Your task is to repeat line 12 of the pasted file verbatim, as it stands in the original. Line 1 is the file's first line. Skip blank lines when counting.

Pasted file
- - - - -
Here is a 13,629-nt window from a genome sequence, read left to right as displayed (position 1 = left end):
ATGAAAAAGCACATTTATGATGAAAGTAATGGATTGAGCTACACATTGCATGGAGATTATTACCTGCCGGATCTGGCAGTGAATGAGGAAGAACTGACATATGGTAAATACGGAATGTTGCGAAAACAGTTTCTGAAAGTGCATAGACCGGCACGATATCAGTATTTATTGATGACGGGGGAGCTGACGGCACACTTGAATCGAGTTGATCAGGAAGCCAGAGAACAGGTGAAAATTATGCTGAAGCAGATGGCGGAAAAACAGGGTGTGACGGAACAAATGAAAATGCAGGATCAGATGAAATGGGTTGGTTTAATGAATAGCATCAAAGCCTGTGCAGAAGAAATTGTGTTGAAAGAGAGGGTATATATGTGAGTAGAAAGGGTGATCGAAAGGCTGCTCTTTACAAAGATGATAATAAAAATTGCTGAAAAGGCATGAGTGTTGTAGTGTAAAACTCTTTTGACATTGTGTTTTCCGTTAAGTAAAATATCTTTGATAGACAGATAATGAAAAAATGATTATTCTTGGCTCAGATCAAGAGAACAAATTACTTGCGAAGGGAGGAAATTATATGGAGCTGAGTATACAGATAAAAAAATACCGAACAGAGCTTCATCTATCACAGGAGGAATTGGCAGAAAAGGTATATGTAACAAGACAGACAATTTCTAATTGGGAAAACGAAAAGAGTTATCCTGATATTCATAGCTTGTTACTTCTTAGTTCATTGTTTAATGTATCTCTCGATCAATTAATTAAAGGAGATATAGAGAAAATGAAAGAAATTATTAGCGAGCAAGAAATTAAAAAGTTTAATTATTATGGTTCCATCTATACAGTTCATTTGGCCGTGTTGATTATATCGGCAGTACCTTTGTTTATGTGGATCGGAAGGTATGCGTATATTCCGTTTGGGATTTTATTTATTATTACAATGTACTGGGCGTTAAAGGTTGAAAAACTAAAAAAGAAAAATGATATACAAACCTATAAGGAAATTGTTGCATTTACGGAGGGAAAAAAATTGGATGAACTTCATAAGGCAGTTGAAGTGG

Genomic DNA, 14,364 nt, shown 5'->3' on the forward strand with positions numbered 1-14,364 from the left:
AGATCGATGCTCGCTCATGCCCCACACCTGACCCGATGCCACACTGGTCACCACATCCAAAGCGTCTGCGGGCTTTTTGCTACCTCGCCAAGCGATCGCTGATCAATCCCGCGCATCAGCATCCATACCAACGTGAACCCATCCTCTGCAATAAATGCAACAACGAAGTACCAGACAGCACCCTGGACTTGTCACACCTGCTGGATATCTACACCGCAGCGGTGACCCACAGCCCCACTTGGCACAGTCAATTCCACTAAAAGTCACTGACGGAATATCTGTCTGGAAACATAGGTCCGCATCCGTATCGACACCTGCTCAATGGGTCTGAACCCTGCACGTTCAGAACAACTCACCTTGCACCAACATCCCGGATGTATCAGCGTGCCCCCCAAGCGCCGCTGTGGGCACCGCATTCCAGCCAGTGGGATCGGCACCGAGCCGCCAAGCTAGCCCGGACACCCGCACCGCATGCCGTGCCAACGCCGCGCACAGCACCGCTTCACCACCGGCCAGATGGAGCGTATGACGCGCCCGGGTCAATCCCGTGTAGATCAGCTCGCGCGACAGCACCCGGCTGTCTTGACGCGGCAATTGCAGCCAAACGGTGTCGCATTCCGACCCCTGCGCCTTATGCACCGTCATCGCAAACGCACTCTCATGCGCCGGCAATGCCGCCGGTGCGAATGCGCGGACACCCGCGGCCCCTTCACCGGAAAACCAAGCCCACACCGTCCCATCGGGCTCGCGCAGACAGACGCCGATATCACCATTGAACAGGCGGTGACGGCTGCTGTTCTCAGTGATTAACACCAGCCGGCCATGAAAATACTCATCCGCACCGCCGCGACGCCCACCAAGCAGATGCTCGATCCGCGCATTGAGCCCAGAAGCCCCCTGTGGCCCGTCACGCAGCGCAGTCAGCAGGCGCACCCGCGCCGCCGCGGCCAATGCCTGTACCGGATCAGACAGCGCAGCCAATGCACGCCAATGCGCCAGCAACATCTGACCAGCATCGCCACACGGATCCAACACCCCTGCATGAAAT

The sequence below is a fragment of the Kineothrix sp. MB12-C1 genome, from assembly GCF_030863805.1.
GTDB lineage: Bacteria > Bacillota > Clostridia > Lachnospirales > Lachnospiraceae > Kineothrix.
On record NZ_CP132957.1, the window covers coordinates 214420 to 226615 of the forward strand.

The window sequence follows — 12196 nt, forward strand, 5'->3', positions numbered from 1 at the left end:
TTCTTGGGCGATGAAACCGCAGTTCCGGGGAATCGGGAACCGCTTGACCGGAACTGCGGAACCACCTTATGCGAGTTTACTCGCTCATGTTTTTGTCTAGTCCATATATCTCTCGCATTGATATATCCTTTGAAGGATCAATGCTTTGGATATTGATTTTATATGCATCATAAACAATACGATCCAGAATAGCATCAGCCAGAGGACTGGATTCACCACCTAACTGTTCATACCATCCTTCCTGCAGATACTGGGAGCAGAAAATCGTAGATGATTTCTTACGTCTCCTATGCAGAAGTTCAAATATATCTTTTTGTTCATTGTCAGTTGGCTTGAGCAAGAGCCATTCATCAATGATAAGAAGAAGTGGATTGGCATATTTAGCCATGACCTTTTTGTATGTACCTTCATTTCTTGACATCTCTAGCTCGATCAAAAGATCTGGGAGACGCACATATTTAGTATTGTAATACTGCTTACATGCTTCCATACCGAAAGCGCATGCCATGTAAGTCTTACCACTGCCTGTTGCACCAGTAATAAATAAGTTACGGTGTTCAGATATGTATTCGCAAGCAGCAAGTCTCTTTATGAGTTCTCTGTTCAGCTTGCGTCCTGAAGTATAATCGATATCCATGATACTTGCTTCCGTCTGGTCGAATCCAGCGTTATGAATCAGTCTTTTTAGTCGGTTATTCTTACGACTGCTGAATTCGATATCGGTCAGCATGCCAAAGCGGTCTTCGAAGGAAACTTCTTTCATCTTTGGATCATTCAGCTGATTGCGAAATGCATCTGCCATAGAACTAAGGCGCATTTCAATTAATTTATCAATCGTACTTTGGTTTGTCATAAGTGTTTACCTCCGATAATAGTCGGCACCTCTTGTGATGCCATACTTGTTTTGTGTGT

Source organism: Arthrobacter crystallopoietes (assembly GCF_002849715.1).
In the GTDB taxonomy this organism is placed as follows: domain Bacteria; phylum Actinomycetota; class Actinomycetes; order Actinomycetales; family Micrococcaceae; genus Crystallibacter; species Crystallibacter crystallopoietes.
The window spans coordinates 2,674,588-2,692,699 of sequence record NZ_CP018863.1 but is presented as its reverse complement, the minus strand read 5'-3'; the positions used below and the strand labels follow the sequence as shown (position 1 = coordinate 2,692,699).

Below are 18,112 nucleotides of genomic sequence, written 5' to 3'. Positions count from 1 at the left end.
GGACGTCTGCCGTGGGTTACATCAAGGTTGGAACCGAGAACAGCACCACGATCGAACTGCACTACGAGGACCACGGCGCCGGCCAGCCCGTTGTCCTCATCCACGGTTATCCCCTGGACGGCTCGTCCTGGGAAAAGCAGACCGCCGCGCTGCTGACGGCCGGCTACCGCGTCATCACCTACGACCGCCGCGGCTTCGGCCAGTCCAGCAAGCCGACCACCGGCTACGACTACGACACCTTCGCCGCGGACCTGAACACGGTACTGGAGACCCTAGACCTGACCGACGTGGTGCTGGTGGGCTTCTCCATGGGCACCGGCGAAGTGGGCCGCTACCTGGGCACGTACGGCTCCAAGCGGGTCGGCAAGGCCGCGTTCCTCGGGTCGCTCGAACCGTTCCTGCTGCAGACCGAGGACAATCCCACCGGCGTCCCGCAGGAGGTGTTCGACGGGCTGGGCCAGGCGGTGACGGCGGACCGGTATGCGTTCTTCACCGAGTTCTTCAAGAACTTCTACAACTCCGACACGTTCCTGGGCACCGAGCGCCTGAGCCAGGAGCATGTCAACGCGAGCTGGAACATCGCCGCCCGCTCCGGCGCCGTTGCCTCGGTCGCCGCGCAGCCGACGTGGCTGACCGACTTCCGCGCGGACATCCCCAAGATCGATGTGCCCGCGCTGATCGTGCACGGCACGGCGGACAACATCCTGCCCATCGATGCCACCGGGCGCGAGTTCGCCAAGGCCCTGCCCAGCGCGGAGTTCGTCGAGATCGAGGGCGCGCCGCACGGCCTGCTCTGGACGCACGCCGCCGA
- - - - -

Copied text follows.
The window spans coordinates 2,674,588-2,692,699 of sequence record NZ_CP018863.1 but is presented as its reverse complement, the minus strand read 5'-3'; the positions used below and the strand labels follow the sequence as shown (position 1 = coordinate 2,692,699).